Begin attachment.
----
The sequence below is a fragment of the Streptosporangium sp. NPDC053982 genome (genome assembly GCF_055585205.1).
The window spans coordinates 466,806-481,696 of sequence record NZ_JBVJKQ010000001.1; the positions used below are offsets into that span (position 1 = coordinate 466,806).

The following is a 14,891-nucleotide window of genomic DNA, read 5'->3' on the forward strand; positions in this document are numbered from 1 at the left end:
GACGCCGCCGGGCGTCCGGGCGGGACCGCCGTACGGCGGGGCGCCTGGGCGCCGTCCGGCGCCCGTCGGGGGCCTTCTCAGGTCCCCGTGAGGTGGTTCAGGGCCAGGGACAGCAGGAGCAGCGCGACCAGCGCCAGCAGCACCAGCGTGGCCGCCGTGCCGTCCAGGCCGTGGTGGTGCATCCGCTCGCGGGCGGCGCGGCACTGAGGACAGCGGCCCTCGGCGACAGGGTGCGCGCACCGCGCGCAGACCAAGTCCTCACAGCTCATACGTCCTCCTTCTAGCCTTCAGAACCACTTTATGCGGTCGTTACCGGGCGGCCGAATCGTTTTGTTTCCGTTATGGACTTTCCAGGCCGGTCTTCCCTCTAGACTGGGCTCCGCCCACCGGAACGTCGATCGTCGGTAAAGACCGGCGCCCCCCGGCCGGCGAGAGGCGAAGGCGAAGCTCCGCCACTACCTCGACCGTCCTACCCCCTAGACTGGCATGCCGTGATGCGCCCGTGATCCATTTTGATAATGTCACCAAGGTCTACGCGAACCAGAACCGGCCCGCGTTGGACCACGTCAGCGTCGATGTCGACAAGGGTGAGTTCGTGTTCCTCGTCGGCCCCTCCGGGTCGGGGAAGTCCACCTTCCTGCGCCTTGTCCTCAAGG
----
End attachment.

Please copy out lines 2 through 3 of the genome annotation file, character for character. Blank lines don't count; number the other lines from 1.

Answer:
The window spans coordinates 466,806-481,696 of sequence record NZ_JBVJKQ010000001.1; the positions used below are offsets into that span (position 1 = coordinate 466,806).

The following is a 14,891-nucleotide window of genomic DNA, read 5'->3' on the forward strand; positions in this document are numbered from 1 at the left end: